Here is the link to a piece I wrote for the Globe on line this week re an interesting new eBook on secular stagnation.  I am struck by the fact that several eminently mainstream economists, mainly in the US but also Blanchard at the IMF,  see a need for public investment to drive growth, given the fact that loose monetary policy alone is not up to the job and is fueling financial bubbles. This is a view which we do not often hear in Canada from mainstream academics and economists.. eg Chris Ragan’s recent piece to the effect that we just have to tolerate slow growth and a weak job market.

The book also has an interesting discussion re technological progress and potential growth.

http://www.broadbentinstitute.ca/en/blog/government-investment-best-path-growth

Enjoy and share:

Comments

Comment from Paul Sanborn
Time: September 7, 2014, 1:14 pm

To this non-economist, this analysis sounds reasonable and humane. But I can’t help wondering if we’re ignoring another driving variable – energy costs and the declining net yield of useful energy from fossil fuel sources. Is it plausible that policies that worked in the world of $5 oil are still going to succeed when it’s $90 or more, and in future is unlikely to go lower, even in recessions?

I’d like to see this forum explore what this means for the future of the Canadian economy. For example, what happens when the price of oil is so high that it neutralizes stimulatory policies, while still not being high enough to support increasingly capital-intensive energy projects in the tarsands or deep offshore?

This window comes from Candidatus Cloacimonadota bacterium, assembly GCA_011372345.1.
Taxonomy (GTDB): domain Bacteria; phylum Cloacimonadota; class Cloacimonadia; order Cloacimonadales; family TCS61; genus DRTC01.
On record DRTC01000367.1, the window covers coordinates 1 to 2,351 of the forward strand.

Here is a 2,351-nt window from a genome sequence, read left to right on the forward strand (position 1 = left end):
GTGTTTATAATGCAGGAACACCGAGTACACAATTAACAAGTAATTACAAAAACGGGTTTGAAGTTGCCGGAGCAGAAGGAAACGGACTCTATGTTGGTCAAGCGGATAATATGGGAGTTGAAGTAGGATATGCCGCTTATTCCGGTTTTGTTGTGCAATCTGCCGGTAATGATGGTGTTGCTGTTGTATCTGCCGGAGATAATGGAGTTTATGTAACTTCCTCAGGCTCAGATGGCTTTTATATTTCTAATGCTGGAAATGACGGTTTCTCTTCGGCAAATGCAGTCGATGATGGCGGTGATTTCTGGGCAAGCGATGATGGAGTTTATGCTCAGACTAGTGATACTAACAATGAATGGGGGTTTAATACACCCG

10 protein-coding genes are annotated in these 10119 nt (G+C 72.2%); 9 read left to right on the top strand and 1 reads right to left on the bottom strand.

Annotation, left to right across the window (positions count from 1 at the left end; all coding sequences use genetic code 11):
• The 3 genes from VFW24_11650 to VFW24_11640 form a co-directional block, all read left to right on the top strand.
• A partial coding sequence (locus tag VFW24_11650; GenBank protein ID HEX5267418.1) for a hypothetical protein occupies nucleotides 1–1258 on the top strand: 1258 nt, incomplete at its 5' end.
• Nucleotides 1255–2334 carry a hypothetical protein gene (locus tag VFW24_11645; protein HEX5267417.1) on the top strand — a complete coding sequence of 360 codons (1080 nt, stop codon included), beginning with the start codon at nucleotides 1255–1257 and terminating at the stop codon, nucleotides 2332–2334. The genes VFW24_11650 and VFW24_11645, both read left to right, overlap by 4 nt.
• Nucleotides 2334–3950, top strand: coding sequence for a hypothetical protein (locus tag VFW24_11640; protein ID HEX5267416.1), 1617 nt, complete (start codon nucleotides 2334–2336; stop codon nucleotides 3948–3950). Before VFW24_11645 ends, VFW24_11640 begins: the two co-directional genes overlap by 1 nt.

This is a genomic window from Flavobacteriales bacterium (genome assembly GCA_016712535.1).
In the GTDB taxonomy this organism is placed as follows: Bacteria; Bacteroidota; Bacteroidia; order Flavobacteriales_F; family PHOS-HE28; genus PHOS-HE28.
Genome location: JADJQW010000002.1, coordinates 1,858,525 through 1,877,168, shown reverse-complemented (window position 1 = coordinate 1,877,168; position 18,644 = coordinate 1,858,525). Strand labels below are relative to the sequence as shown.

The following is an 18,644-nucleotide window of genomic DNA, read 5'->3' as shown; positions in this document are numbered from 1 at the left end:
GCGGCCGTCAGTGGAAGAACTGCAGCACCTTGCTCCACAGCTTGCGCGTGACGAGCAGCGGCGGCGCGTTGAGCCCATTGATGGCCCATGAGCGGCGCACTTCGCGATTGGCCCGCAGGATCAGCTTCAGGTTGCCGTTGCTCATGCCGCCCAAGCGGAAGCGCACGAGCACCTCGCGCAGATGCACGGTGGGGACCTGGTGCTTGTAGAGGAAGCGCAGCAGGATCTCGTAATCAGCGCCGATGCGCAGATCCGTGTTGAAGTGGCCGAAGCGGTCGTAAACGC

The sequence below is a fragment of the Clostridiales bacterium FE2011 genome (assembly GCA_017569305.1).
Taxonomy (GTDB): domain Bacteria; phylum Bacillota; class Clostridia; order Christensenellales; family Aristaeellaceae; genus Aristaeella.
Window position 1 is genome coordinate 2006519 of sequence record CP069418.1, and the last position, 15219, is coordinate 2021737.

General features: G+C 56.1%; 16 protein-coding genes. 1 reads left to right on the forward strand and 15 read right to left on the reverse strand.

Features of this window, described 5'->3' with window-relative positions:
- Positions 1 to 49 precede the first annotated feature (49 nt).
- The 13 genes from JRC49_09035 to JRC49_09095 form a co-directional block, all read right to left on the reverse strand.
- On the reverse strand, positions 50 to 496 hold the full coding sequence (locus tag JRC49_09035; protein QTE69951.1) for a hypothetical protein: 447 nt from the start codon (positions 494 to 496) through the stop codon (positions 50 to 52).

Physical constraints on the scale of the human economy from resources – both their absolute amounts and quality – are pretty humbling. But they aren’t going away.

Comment from Larry Kazdan
Time: September 7, 2014, 8:47 pm

Letter in Lethbridge Herald:

http://lethbridgeherald.com/commentary/letters-to-the-editor/2014/07/31/why-not-invest-money-so-everyone-can-have-job/

Why not invest money so everyone can have job?

Re: “Create jobs by running deficits, Ottawa urged,” Julian Beltrame, The Canadian Press, July 23 (http://www.nationalnewswatch.com/2014/07/23/create-jobs-by-running-deficits-ottawa-urged/#.U9AZlLGObVF)

The C.D. Howe Institute has urged the Canadian government to create 75,000 jobs by running a small deficit. But since we have over 1.3 million unemployed, why not create a substantial deficit and put everyone to work, just the way we gave jobs to all during the Second World War?